In recent years the #1 factor affecting the bottom line demographics in the Maritimes is simply that they are starting to run immigration programs competently, and successfully lobbied to raise the extremely low federally-imposed caps.
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  #4040  
Old Posted Oct 5, 2017, 3:39 PM
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Same with us. The Democracy Cookbook (media and activist attempt to reform NL and make us truly democratic) addressed it just yesterday:

The Hero's Energy

Quote:
In politics, the leaders who are sometimes described as heroes evidently imagine governance and even democracy as a battle or contest. Listen for martial metaphors in politics — attack ads, war rooms, strategic planning — and you will hear them everywhere, sometimes as a sports/ war metaphor that encourages fans to be receptive to war as a game and to male domination. They appear, too, in business and can be “barriers to effective organizational change” when change might help more women to reach executive positions not only in corporations but also in organizations and governments. These metaphors are one example of evidence of a heroic mindset that is only rarely progressive.

In Newfoundland and Labrador, hydroelectricity and oil are central in narratives of boom and bust. Joey Smallwood’s Churchill Falls hydroelectric project and Brian Peckford’s focus on development through natural resources have both been described in the media and in political circles as heroic. Peckford might be described as the “selfless superhero” fighting against the legacy of Smallwood the “devil,” but in fact they can both be interpreted as “superheroes” or “supervillains,” depending on your point of view. We might add Danny Williams and his “fight” for offshore oil, and Kathy Dunderdale of Muskrat Falls. They are all public figures whose major focus on energy has been a power play to create economic stability (that hallmark of heroism) through economic growth.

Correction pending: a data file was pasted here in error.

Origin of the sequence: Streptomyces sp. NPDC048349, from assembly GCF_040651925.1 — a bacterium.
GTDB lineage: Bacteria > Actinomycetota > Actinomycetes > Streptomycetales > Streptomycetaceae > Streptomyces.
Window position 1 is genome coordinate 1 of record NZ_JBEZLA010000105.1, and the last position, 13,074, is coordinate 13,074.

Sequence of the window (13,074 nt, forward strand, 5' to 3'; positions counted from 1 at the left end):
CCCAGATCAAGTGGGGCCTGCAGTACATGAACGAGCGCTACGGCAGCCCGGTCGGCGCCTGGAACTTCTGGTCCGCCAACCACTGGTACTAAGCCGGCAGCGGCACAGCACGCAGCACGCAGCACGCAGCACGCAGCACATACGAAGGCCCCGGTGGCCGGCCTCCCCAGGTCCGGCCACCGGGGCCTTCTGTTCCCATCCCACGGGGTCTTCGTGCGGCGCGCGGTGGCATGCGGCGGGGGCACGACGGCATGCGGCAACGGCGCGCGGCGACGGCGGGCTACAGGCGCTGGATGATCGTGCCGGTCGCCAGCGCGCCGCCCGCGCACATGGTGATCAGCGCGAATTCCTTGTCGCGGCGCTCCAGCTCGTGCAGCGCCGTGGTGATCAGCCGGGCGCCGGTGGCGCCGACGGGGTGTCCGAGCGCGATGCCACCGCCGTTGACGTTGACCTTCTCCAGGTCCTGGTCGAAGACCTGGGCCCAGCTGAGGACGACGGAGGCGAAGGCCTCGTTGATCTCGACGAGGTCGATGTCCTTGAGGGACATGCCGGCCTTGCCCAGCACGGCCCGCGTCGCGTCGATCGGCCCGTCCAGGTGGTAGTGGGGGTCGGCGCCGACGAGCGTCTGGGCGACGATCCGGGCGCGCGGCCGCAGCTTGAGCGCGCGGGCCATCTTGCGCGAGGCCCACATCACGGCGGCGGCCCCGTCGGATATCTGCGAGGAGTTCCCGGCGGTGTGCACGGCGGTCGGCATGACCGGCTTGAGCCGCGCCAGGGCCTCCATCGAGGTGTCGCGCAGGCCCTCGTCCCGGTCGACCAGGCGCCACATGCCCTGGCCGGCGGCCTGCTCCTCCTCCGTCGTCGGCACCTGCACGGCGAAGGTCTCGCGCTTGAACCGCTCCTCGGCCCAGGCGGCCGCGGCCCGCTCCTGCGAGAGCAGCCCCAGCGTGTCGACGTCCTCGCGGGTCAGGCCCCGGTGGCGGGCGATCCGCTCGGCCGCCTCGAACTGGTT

Megaprojects overshadow smaller projects and their contributions to the economy. And the polarizing of opinion that comes with megaprojects involves suspicion. A key difference between classic heroes and modern superheroes is that, today, superheroes usually have a secret identity or a mask. If the public senses that politicians want to be heroes (e.g., through a legacy project), they expect them to wear masks. They expect deceit. When public confidence in politicians is low, legitimate government is difficult to maintain.

Co-operation between heroes is not the answer because, according to the narratives of the Avengers and the Justice League, teaming up only widens the scope of the damage. In these recent superhero movies, the public momentarily turns against the superheroes partly because of the damage they cause in defeating their enemies. The “team” is just a sign of escalation in the war.

The metaphors related to heroism could be replaced with non-heroic metaphors of interdependence. Dispersed and local but connected power generation could be not only more reliable but also more innovative and greener. 

Questioning the hero as a figure (that is, as a public figure and as a product of figurative language) and seeking non-heroic leaders might help, too. Coalition governments based on non-partisan co-operation might be an outcome. Another result might be more women in city councils and legislatures. More people — not only women — who do not usually think of themselves as potential leaders might participate if the ideal were humbler, less heroic. When politicians are superheroes, people sometimes learn helplessness, and the almost inevitable electoral failure of any politician can lead to apathy rather than engagement.
http://www.thetelegram.com/opinion/2...d-labrado.html